Tag Archives: 2012 presidential election

Bachmann and Palin: Gender or Generational Gap?

Two news stories today prompted me to pick up the thread of the discussion I started in a previous blog post regarding Chris Wallace asking Michele Bachmann whether she was “a flake.” The latest Newsweek magazine has Sarah Palin on the cover, and the interview inside will undoubtedly stoke the “is she or isn’t she?” flames even more.  Meanwhile, the latest Iowa poll now shows Bachmann ahead of Romney (although the lead is within the poll’s margin of error) and with much higher favorability/unfavorability ratings, capping her polling surge that began after the recent New Hampshire debate. With both women now in the top tier of Republican candidates, it is an opportunity to return to an issue I raised in my post regarding the Bachmann-Wallace contretemps – do women presidential candidates face a higher hurdle because of their gender? Note that I wasn’t the only one to wonder whether Wallace would have asked a man that same question.  Shortly after my post, Wallace videotaped an “apology” in which he admitted that “I messed up”, even as he repeated the assertion that some people thinks Bachmann’s a flake.  Several of you emailed me (all males who refused to post publicly!) to take issue with my question, arguing that Bachmann’s treatment reflected the fact she is, in fact, a flake.  But not all of you hid behind the guise of anonymity: Anna Esten went on the record with some thoughtful comments that took issue with my post. Her comments remind me that the Bachmann/Palin candidacies may turn more on the generational divide in politics as on any gender gap.

Esten’s point is simple: we should stop thinking of Bachmann and Palin as female candidates, and instead treat them as candidates who happen to be female. As she writes: “The American people are still unable to see past gender stereotypes of protecting women. When men are asked tough questions, they should be able to stand up for themselves and fight back. When women are asked tough questions, it’s seen as mean. Simply, many believe that women shouldn’t have to experience the harsh environment of running for president, a belief that leaves those people thinking that women are inherently unqualified to hold such an office.

Women aren’t held to a different standard than men. We just haven’t yet seen a woman (in my opinion) strong-willed enough to take politics like a man, or find another way to prove their merit as a presidential candidate.”

Esten is part of the college-age cohort that came out so strongly for Obama in 2008 and who were least likely to support Hillary Clinton during the Democratic nominating contest.  In the heat of the Clinton-Obama fight, I often asked my female students whether they felt any inclination to support Clinton because of the barriers women faced in electoral politics at the presidential level.  For the most part, they looked at me like I had two heads. Gender just didn’t factor into their calculus. And yet, nationally, as the following Gallup poll shows, Clinton did attract stronger support among women Democrat voters than from men, who went more strongly for Obama.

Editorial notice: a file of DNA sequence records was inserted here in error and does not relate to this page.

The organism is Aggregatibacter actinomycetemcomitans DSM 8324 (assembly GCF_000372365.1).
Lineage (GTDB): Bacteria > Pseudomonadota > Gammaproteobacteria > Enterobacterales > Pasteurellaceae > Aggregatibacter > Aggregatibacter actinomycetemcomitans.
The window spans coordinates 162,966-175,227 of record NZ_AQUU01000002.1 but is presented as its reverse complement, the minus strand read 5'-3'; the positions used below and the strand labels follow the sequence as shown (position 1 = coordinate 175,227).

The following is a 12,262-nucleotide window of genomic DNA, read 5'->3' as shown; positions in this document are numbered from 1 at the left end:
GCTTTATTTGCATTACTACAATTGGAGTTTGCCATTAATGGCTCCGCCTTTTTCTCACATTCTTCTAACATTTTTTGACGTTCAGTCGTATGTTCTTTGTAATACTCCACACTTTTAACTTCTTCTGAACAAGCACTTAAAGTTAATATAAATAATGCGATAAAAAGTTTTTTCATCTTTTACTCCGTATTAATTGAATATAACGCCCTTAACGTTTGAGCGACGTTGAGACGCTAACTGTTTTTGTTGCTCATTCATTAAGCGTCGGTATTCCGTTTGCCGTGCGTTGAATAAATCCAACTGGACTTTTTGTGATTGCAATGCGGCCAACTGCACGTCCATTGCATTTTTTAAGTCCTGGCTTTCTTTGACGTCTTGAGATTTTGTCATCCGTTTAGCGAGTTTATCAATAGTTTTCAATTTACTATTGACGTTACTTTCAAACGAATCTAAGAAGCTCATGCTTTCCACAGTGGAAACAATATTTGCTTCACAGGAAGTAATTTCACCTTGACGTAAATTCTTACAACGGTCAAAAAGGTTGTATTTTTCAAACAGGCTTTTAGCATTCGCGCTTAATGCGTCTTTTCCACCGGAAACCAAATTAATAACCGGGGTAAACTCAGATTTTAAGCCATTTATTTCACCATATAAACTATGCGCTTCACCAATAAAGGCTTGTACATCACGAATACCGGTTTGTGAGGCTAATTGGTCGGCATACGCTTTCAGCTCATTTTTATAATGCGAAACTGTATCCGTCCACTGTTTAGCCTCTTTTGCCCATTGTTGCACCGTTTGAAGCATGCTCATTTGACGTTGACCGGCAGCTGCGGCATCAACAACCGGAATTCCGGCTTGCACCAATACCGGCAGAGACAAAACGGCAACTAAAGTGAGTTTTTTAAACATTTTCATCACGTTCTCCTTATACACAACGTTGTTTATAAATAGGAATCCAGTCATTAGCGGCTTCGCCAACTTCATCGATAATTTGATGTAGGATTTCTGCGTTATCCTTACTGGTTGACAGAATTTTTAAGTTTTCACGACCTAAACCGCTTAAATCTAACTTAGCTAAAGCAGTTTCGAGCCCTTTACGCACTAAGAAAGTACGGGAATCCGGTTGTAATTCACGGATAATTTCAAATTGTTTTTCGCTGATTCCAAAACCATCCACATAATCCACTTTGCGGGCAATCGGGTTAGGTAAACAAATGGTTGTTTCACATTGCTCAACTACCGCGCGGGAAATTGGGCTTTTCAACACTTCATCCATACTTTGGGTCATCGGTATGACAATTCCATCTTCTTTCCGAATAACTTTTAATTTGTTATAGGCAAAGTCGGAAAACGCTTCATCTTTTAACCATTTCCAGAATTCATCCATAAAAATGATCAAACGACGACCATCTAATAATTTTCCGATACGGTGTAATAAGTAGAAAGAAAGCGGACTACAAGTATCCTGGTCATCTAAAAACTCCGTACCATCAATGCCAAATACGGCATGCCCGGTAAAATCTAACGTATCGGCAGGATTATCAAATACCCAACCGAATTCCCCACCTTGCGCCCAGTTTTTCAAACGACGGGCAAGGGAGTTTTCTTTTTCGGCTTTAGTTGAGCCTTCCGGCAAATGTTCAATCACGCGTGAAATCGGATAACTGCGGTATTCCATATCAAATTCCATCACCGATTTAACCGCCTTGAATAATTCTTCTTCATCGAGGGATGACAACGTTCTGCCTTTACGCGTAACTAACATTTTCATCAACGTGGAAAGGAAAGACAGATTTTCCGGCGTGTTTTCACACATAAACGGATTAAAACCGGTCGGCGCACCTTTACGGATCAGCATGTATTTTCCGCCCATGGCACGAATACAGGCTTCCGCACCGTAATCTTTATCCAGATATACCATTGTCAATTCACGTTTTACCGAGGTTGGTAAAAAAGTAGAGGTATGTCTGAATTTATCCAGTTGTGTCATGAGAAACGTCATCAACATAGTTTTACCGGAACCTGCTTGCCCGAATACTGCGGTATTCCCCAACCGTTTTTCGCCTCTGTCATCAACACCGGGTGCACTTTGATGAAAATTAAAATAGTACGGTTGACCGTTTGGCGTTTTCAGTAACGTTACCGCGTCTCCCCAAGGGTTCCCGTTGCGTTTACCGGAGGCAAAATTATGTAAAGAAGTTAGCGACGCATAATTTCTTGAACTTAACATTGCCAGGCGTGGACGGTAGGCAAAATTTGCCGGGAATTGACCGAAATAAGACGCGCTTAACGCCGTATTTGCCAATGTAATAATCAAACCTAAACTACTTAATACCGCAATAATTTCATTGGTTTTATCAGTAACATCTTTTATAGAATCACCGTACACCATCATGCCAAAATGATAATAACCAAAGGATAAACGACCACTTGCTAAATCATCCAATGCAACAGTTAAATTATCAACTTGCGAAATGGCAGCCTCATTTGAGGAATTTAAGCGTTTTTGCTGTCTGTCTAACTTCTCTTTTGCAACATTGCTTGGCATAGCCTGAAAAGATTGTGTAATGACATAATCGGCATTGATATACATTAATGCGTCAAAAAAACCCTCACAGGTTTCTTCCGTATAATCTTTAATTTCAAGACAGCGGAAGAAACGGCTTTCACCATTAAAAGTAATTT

However, there was a definite generational skew to Clinton’s support among white women; the younger the voter, the less likely she was to support Clinton.




To be sure more than gender is at play here – income and education are also factors affecting Clinton’s relative support.   Nonetheless, there’s a definite generational difference at play – there is a 22% polling difference in Clinton’s support between the oldest and youngest age cohort.  Clearly, women who came of age when the barriers to their participation in politics were still very much in place were much stronger supporters of Clinton than were the younger women voters who benefited from the  breaking of those barriers.

Of course, one last glass ceiling remains: in contrast to many democracies, we have yet to elect a woman president.  Whether Bachmann or Palin can break through will depend in part on the relative influence of generational versus gender factors.





Obama, Huckabee, Romney in Dead Heat for 2012 – Or Maybe Not


Two recently released surveys of registered voters appear to provide contradictory results regarding the 2012 presidential election.  The first, conducted by Pew during the second week of March, shows President Obama handedly beating a generic Republican candidate for president.

However, CNN released a second poll of registered voters yesterday, conducted by Fairleigh University from March 21-28 that indicates Obama is in essentially a dead heat with both Mike Huckabee (46%-46%) and Mitt Romney (Obama leads 44%-43%) in the 2012 race.

As Peter Baumann notes in an e-mail, these results seem surprising; it is more often the case that incumbents do worse against hypothetical generic opponents because survey respondents can fill in the blank with their ideal candidate.  When matched up with specific candidates, however, voters are asked to choose between two real people, and incumbents often benefit.  If Peter is right, what explains the results in these two surveys which show Obama doing better against the hypothetical Republican?  The answer, I suspect, lies in the question wording of the respective surveys and in the smaller sample size of the Dickinson survey.

Pew begins its survey by asking respondents whether they have a favorable or unfavorable opinion of a number of people, beginning with President Obama.   They also ask about former presidents Bush and Clinton and House Speaker John Boehner.